Routes of compromise: Road building and motor transportation in modern Mexico, 1920-1950
“Routes of Compromise" studies the creation and function of the government bureaucracy that built motor roads and highways, and the everyday impact of those roadways on public life in Mexico. It covers roughly thirty years of construction efforts from 1920 to the early 1950s as foreign and domestic actors, working at the transnational, national, state, and local levels, established a series of policy and investment programs that became the primary model for infrastructure development in Mexico during the mid-twentieth century. Road building offers a unique perspective to the study of Mexican state formation, underscoring how the national government sought to forge public consensus around economic modernization through political compromises that ceded power to state governors and also responded to the particular demands of local communities interested in access to regional motor travel. The field engineers and construction brigades tasked with the technical aspects of this work represented one part of a larger collection of agencies, specialists, politicians, laborers, contractors, and everyday citizens who collaborated on, contested, and ultimately built Mexico's motor road network. This work is a social history of this bureaucracy in Mexico with special attention paid to the evolution of its organizational structure at the state and local levels.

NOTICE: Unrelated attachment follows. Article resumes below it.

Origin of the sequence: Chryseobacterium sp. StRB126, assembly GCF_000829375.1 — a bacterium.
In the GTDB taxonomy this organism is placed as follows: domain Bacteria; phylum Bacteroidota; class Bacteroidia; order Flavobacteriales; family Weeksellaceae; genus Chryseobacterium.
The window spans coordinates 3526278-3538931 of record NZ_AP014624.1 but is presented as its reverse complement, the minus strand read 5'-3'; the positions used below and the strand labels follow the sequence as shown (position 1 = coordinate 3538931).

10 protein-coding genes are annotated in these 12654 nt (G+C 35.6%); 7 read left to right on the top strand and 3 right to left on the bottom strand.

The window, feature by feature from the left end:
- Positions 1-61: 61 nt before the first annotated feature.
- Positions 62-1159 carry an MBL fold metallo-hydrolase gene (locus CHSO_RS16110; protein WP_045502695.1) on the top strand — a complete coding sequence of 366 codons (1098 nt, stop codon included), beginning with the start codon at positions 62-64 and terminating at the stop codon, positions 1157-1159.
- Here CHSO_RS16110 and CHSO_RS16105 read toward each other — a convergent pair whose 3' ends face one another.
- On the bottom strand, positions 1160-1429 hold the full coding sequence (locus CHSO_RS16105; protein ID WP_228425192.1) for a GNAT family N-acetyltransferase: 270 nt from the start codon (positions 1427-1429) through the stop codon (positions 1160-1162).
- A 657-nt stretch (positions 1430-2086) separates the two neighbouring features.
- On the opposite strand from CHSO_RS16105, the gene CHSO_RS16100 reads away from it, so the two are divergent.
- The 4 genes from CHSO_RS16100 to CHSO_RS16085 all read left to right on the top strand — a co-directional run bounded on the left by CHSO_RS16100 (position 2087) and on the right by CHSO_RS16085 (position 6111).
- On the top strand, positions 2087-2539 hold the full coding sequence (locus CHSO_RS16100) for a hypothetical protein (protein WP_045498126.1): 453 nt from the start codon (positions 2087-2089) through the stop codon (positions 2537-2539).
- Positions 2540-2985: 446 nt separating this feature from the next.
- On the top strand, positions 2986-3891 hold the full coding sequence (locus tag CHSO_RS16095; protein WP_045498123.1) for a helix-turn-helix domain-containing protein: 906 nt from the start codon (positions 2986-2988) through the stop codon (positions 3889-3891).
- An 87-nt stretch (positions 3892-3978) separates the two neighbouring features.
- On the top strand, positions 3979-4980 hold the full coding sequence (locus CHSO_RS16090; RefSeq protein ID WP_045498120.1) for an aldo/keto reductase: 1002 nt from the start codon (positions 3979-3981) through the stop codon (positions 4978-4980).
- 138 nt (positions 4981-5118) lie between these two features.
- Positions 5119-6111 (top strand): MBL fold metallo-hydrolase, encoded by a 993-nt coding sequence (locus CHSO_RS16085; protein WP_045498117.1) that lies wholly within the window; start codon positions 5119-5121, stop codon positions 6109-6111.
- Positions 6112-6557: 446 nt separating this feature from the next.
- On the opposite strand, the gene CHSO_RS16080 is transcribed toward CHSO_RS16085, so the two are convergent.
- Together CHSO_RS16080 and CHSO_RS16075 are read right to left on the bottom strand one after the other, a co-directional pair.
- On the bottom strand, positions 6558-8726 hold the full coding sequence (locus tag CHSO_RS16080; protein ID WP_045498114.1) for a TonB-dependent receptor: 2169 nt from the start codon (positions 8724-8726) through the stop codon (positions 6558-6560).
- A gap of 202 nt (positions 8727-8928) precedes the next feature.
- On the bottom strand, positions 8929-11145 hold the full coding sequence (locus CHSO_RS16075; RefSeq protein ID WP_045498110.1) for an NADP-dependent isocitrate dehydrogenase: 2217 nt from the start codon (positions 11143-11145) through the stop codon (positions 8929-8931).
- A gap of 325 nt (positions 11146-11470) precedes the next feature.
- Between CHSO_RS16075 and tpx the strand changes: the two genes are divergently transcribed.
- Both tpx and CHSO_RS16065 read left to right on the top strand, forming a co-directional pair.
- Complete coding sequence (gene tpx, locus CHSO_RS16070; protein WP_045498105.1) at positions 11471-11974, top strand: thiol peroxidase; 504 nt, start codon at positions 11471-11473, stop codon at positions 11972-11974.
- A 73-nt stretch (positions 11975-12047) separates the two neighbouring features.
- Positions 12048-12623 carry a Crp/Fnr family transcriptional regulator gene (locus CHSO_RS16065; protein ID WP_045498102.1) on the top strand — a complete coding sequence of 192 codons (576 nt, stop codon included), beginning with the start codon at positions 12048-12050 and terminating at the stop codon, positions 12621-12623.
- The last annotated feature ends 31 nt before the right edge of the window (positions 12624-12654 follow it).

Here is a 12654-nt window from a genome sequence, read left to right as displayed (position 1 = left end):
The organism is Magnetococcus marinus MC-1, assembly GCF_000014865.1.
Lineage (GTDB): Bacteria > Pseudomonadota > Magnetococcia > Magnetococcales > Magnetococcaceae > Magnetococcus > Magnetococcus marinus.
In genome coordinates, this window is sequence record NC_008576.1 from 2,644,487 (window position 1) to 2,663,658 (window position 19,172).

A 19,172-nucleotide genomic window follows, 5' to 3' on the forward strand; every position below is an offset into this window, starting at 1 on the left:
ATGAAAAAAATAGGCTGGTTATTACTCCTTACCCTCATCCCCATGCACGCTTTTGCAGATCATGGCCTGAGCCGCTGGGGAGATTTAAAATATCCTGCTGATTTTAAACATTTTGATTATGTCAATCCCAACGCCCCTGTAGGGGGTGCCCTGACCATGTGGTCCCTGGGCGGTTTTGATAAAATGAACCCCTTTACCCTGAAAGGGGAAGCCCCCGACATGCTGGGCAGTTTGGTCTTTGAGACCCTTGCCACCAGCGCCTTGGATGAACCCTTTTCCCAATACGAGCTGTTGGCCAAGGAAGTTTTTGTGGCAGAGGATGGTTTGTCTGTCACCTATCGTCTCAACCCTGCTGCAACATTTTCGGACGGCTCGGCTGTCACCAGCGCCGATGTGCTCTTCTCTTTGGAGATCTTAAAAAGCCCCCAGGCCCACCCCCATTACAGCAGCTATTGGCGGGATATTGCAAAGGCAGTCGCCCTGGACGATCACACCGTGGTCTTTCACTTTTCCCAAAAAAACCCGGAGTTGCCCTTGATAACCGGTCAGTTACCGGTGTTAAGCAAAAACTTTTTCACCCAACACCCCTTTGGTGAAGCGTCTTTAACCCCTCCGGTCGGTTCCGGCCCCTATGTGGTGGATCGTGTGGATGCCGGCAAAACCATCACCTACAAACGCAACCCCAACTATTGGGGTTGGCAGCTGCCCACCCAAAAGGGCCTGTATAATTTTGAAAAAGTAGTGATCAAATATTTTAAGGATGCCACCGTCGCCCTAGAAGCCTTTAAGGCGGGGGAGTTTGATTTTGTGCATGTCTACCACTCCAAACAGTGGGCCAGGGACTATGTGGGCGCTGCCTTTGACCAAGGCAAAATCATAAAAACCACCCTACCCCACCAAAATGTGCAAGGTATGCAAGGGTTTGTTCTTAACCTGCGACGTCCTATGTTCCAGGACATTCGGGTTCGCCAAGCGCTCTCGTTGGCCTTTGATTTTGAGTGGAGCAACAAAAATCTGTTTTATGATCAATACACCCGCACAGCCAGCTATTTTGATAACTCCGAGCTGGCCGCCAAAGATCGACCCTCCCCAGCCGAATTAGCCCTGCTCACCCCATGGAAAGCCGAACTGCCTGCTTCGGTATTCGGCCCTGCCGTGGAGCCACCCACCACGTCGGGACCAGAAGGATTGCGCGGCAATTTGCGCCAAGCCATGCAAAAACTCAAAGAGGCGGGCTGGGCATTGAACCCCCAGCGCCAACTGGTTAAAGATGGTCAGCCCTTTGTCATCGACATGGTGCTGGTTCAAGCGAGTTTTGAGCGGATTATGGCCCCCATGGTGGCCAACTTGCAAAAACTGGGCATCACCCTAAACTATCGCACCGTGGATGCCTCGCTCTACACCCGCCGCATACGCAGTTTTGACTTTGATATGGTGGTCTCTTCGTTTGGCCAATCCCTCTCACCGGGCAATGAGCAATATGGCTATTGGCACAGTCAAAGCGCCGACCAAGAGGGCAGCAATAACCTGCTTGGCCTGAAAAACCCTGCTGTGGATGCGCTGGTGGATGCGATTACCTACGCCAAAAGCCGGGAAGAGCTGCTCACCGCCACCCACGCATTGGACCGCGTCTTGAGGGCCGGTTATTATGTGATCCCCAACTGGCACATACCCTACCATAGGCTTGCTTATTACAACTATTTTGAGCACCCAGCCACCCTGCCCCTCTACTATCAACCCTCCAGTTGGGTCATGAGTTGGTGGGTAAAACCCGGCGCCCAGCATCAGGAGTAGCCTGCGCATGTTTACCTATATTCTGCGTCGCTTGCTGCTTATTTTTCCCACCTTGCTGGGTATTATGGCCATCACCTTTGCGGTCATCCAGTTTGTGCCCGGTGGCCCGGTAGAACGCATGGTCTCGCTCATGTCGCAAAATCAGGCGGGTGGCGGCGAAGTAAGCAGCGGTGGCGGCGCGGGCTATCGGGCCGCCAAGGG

Latin American history|Economic history|History
Bess, Michael Kirkland, "Routes of compromise: Road building and motor transportation in modern Mexico, 1920-1950" (2013). ETD Collection for University of Texas, El Paso. AAI3609475.